In the end, millions of variants can be filtered down to a handful occurring in a small number of genes. Once the filtering reduces the number of genes and alleles to a manageable number, they can be assessed for other characteristics. First, do any of the genes have a known function or tissue expression pattern that would be expected if it were the potential disease gene? Is the gene involved in other disease phenotypes, or does it have a role in pathways with other genes in which mutations can cause similar or different phenotypes? Finally, is this same gene mutated in other patients with the disease? Finding mutations in one of these genes in other patients would then confirm this was the responsible gene in the original trio.
In some cases, one gene from the list in step 4 may rise to the top as a candidate because its involvement makes biological or genetic sense or it is known to be mutated in other affected individuals. In other cases, however, the gene responsible may turn out to be entirely unanticipated on biological grounds or may not be mutated in other affected individuals because of locus heterogeneity (i.e., mutations in other as yet undiscovered genes can cause a similar disease).
Such variant assessments require extensive use of public genomic databases and software tools. These include the human genome reference sequence, databases of allele frequencies, software that assesses how deleterious an amino acid substitution might be to gene function, collections of known disease-causing mutations, and databases of functional networks and biological pathways. The enormous expansion of this information over the past few years has played a crucial role in facilitating gene discovery of rare mendelian disorders.
Example: Identification of the Gene Mutated in Postaxial Acrofacial Dysostosis
The WGS approach just outlined was used in the study of a family in which two siblings affected with a rare congenital malformation known as postaxial acrofacial dysostosis (POAD) were born to two unaffected, unrelated parents. Patients with this disorder have small jaws, missing or poorly developed digits on the ulnar sides of their hands, underdevelopment of the ulna, cleft lip, and clefts (colobomas) of the eyelids. The disorder was thought to be autosomal recessive because the parents of an affected child in some other families are consanguineous, and there are a few families, like the one here, with multiple affected siblings born to unaffected parents—both findings that are hallmarks of recessive inheritance (see Chapter 7). This small family alone was clearly inadequate for linkage analysis. Instead, all four members of the family had their entire genomes sequenced and analyzed.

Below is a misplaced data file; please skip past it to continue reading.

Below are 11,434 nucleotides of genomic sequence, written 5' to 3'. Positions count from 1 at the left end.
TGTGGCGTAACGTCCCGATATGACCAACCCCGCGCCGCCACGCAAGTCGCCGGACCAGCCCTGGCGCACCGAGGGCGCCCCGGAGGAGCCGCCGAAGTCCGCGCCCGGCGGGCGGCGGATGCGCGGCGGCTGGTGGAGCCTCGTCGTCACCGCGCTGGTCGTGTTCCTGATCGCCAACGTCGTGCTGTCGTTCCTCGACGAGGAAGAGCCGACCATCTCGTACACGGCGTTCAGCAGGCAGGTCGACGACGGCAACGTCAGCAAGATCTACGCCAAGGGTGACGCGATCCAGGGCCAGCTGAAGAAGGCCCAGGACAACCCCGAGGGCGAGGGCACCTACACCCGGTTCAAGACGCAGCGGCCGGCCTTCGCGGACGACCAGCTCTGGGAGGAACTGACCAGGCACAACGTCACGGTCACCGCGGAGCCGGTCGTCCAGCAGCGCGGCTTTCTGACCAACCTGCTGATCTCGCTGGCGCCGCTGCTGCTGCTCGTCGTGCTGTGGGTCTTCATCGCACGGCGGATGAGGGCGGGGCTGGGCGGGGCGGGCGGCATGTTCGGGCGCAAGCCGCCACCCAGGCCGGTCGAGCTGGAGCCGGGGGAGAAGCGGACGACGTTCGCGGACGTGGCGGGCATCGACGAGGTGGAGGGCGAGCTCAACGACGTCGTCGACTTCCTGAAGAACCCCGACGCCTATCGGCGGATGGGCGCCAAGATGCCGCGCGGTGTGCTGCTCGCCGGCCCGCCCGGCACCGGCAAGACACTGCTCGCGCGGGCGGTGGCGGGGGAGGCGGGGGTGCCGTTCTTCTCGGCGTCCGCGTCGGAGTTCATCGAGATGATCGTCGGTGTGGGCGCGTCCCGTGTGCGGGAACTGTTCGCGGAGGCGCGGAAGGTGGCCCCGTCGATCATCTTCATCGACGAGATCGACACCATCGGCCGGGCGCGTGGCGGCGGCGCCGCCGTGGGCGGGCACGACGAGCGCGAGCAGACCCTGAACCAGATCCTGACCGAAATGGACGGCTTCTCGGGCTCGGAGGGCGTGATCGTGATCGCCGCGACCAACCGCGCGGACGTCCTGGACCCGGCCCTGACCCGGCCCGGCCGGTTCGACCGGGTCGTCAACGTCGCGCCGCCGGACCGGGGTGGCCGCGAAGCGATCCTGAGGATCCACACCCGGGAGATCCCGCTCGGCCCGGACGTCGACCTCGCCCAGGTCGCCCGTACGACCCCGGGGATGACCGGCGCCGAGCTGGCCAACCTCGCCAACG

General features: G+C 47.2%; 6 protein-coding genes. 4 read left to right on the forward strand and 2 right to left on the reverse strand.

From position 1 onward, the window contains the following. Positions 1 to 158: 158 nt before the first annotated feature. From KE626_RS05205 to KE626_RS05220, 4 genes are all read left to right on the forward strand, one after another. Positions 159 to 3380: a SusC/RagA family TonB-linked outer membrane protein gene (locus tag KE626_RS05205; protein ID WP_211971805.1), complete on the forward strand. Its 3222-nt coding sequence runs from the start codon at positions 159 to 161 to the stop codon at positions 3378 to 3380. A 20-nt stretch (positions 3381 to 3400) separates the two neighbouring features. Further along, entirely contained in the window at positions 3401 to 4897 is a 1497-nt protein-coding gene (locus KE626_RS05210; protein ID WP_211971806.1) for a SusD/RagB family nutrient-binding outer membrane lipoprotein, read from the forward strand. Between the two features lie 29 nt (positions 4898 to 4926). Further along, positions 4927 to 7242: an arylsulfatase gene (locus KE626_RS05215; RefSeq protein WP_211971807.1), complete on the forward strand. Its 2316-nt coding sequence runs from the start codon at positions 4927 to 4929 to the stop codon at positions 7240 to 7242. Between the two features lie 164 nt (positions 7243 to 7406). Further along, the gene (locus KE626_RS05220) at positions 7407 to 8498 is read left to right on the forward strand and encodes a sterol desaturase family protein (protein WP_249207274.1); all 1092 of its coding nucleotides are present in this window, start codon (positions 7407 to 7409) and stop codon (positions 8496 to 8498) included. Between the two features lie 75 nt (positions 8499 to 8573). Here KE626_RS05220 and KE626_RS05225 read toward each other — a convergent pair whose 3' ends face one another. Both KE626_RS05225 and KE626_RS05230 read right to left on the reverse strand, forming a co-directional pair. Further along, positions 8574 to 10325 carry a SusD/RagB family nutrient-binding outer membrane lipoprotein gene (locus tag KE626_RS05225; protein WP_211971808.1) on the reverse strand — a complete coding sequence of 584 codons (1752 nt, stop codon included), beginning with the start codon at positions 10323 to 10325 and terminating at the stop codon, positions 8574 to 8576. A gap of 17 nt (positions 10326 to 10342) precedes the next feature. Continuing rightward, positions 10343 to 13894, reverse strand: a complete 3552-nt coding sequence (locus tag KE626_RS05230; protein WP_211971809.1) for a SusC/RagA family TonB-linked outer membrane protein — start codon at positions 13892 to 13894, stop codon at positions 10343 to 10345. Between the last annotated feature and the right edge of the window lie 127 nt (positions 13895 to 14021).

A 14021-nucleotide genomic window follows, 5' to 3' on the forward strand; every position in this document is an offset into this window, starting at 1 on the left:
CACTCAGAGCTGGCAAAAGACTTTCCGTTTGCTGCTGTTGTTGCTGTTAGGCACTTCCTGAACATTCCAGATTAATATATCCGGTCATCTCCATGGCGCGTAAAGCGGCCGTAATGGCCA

From an initial list of more than 4 million variants and assuming autosomal recessive inheritance of the disorder in both affected children, a filtering scheme similar to that described earlier yielded only four possible genes. One of these, DHODH, was also shown to be mutated in two other unrelated patients with POAD, thereby confirming this gene was responsible for the disorder in these families. DHODH encodes dihydroorotate dehydrogenase, a mitochondrial enzyme involved in pyrimidine biosynthesis, and was not suspected on biological grounds to be the gene responsible for this malformation syndrome.